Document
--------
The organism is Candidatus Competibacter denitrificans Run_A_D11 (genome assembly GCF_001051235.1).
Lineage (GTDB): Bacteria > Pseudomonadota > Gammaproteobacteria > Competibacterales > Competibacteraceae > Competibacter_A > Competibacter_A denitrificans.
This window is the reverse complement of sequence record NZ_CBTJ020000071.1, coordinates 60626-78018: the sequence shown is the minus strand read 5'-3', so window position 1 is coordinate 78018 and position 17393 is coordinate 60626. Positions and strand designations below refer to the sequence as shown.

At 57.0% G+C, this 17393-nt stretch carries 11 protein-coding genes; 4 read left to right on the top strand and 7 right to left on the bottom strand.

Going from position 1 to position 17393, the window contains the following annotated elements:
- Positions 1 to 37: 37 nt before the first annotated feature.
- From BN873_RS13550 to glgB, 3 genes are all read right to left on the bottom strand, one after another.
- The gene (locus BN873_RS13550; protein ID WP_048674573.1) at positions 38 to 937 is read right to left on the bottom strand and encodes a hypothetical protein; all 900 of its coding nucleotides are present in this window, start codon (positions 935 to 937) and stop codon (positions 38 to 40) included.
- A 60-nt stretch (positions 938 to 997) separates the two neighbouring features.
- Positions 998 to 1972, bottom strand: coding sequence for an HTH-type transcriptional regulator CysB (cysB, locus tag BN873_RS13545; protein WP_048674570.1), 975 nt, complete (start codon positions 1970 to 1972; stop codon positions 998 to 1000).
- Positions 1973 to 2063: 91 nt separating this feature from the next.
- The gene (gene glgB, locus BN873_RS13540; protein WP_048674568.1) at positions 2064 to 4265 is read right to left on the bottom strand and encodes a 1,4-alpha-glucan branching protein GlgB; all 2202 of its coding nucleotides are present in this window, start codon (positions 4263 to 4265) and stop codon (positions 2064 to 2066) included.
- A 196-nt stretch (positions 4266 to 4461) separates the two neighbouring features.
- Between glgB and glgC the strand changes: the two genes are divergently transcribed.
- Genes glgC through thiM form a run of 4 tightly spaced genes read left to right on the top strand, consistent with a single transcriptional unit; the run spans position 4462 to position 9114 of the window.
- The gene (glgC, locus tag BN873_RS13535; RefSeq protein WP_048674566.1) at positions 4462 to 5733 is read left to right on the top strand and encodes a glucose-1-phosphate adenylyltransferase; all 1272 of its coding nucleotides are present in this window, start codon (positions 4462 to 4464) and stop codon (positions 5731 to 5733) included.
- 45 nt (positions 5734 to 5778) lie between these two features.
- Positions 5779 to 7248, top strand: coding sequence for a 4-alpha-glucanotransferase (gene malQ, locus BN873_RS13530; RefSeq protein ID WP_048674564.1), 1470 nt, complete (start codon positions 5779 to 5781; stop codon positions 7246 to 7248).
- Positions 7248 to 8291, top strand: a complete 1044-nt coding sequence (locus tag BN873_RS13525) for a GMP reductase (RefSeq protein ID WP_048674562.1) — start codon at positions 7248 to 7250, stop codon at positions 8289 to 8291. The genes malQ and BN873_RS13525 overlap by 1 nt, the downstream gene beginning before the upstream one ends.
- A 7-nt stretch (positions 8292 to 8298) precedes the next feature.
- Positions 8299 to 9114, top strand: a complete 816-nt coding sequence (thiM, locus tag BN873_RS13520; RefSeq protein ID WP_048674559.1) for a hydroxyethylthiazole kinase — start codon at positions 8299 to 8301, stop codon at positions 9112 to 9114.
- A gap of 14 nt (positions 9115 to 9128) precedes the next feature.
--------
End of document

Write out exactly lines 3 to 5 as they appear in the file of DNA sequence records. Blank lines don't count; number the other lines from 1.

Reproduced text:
This window is the reverse complement of sequence record NZ_CBTJ020000071.1, coordinates 60626-78018: the sequence shown is the minus strand read 5'-3', so window position 1 is coordinate 78018 and position 17393 is coordinate 60626. Positions and strand designations below refer to the sequence as shown.

At 57.0% G+C, this 17393-nt stretch carries 11 protein-coding genes; 4 read left to right on the top strand and 7 right to left on the bottom strand.

Going from position 1 to position 17393, the window contains the following annotated elements: